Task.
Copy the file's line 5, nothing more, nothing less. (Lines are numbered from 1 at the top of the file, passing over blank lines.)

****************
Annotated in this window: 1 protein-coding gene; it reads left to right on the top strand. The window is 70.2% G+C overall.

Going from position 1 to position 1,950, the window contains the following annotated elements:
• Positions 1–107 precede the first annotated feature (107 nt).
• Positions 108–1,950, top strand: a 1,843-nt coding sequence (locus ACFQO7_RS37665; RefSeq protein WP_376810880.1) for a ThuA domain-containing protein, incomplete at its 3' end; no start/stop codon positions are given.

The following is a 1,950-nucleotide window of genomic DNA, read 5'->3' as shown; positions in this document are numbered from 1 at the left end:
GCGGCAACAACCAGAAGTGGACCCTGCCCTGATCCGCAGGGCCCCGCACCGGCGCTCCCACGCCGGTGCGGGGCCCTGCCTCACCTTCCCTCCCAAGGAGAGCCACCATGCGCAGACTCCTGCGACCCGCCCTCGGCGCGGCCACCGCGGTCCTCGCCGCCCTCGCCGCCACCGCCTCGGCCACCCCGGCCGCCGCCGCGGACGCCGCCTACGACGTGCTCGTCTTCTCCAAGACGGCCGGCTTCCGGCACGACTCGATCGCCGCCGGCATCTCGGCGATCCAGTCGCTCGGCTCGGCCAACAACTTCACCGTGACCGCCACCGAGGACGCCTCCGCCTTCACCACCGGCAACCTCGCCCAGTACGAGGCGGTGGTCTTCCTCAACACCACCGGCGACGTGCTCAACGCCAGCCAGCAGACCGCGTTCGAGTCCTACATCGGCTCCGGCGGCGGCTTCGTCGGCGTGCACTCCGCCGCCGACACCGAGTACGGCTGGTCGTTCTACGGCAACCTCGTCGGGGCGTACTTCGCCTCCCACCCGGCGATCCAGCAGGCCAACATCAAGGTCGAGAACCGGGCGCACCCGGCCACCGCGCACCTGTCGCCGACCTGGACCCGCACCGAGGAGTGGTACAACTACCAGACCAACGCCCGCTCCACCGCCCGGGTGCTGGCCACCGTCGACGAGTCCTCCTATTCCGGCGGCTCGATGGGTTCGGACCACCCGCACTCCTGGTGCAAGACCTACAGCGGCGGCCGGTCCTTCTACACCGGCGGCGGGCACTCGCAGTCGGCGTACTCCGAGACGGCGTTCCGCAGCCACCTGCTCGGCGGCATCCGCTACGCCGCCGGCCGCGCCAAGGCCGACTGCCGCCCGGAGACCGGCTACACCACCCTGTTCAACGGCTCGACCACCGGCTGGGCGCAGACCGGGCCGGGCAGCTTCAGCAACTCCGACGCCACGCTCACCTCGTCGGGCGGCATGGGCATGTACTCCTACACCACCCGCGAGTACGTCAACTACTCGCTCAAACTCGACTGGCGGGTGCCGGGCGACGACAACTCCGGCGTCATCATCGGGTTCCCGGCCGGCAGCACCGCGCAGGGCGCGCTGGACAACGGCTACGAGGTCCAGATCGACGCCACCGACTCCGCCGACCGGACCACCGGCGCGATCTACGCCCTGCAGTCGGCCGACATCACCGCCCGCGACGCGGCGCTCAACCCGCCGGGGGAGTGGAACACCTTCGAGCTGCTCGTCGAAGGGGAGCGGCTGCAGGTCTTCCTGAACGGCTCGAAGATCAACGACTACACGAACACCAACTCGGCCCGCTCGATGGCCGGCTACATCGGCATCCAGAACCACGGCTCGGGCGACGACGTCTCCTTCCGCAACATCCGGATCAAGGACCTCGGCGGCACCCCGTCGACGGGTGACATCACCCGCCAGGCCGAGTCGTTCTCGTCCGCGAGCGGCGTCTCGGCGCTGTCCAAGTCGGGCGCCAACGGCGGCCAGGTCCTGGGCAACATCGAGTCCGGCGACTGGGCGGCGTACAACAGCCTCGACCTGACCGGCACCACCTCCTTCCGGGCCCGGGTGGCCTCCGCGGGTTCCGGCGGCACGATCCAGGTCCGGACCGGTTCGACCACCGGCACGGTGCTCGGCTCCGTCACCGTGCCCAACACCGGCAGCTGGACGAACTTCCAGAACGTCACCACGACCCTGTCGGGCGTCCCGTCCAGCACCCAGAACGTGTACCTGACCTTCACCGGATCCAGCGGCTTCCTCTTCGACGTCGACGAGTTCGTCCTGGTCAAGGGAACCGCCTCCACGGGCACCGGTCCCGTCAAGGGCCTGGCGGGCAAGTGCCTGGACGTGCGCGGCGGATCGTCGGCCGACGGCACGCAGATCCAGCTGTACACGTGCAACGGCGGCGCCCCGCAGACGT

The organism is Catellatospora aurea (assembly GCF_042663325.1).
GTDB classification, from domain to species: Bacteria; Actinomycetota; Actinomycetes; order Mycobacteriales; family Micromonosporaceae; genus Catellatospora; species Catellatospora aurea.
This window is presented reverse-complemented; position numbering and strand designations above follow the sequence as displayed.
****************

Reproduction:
The following is a 1,950-nucleotide window of genomic DNA, read 5'->3' as shown; positions in this document are numbered from 1 at the left end: